The St. Louis Blues are entering a golden age, but many fans look back to the late 90’s as one of the best times in team history.
One of the players that many will remember from his short lived days in St. Louis is Terry Yake.
Yake was a threat on the ice for the Blues as he had a way with the puck and was able to put up some serious numbers. While not his most productive seasons in the NHL, Yake had a lot of success with the Blues and was a favorite among many fans.
Recently I was given the opportunity to speak to Yake about his time with the St. Louis Blues and his career in general. This is what Yake had to say:
Yake: When I was drafted in 1987, I was at the draft in Detroit. It was a very exciting time. I was with my parents, and the relief of having an NHL team say they were interested in you, bye drafting you, felt like the culmination of years of hard work. Although the process and just begun, and the ultimate goal was always to play in the National Hockey League, this was an important step. I was thrilled to say the least.
Hodschayan: In the 1992-93 season you put up an incredible 53 points in just 66 games. Looking back, was your most successful season your favorite to play?
Yake: Your favorite seasons aren’t always gauged by how many points you score. Although that was successful start my NHL career, the following season in Anaheim, when I led team in scoring was extremely exciting as well. Three years in St. Louis when we had a chance to win the Stanley Cup each season were probably the most satisfying, as we went into hockey games knowing we were going to win, with a unified season-long goal of the cup.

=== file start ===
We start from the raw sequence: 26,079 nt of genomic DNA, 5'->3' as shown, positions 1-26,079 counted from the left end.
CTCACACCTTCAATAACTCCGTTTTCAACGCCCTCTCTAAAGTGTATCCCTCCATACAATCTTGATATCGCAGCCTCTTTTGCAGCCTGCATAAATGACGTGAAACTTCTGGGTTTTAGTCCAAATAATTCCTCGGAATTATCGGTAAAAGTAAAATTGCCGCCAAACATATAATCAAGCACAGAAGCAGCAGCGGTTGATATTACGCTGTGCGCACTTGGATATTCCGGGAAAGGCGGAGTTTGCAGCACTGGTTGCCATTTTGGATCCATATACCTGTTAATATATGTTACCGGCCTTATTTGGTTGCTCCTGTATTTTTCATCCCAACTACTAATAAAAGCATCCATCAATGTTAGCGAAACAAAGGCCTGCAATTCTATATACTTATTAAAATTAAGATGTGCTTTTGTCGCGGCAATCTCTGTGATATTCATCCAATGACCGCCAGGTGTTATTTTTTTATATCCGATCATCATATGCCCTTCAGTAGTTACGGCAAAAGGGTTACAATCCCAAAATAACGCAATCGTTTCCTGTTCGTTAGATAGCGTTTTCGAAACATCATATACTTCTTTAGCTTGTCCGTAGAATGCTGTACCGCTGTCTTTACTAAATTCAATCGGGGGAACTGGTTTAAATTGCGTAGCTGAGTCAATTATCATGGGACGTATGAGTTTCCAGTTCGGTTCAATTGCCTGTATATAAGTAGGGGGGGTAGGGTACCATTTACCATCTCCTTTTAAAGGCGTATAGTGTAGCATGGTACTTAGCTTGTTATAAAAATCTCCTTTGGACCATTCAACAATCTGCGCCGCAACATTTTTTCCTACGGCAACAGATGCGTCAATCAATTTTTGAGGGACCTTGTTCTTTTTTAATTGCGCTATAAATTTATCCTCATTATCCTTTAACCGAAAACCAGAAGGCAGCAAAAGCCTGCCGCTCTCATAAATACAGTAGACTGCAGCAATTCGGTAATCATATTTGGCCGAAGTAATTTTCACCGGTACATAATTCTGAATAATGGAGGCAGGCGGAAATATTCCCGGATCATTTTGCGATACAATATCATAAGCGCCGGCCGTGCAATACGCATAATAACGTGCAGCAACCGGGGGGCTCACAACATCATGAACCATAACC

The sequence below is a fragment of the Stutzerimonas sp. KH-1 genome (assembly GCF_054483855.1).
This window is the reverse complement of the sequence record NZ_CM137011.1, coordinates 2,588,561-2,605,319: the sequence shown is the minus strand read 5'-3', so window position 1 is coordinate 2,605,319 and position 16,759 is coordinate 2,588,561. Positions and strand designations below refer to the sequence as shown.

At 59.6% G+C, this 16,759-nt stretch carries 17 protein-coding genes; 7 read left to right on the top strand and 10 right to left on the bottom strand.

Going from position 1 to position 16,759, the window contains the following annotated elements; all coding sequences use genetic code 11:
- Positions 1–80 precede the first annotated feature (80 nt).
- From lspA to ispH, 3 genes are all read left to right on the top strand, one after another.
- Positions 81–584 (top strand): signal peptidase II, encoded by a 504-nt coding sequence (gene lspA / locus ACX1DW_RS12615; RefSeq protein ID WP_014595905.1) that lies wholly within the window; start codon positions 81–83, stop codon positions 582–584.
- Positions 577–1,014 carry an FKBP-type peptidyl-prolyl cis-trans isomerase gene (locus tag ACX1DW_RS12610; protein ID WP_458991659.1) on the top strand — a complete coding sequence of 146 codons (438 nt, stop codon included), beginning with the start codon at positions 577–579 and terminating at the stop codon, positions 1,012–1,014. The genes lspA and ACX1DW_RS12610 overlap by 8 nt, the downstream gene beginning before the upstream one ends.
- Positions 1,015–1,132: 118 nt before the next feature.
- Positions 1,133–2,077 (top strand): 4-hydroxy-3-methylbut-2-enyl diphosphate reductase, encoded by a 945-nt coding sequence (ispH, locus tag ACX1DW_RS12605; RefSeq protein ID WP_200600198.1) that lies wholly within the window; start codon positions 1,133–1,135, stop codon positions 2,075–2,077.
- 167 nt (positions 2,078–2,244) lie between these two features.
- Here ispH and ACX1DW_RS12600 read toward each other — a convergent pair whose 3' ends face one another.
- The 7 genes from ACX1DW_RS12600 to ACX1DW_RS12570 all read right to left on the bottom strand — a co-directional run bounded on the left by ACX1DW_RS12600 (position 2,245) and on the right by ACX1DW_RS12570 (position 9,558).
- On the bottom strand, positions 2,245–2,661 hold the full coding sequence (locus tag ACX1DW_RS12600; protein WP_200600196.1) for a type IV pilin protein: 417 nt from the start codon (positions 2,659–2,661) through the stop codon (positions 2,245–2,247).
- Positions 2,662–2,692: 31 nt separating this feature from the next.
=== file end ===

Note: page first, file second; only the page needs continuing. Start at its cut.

Hodschayan: You spent time with the Hartford Whalers, the Anaheim Ducks, the Toronto Maple Leafs, the St. Louis Blues, and the Washington Capitals. Which was your favorite team to play for and why?
Yake: My favorite team was the St. Louis Blues, as the three seasons here were so exciting with the opportunity to win the Stanley Cup call. We believe every night we would win and had the players to backup that confidence. When you have a chance to win the Stanley Cup, that is a dream every young kid has growing up playing hockey.
Hodschayan: After spending years playing in the NHL, AHL and IHL you made the transition to a couple European leagues. What was it like to play in the DEL and Swiss-B leagues? How did they compare to the NHL?
Yake: The DEL in Germany was a very competitive league with many former National Hockey League players. The level of play was high and it was very enjoyable. Originally in the first season, there is a culture shock that you must get over, but once you do and learn to deal with local ways of life, it is great. I really enjoyed playing in Switzerland, as I had accustomed to the European lifestyle and the hockey was equally competitive. We met some great friends, that we stay in touch with today, and still hold Switzerland and certain regions that we lived, very dear to my heart. Obviously, neither league is the National Hockey League, and as a Canadian hockey player I did not grow up dreaming to play in Europe. That being said, it is a great place to transition in the latter years of your career.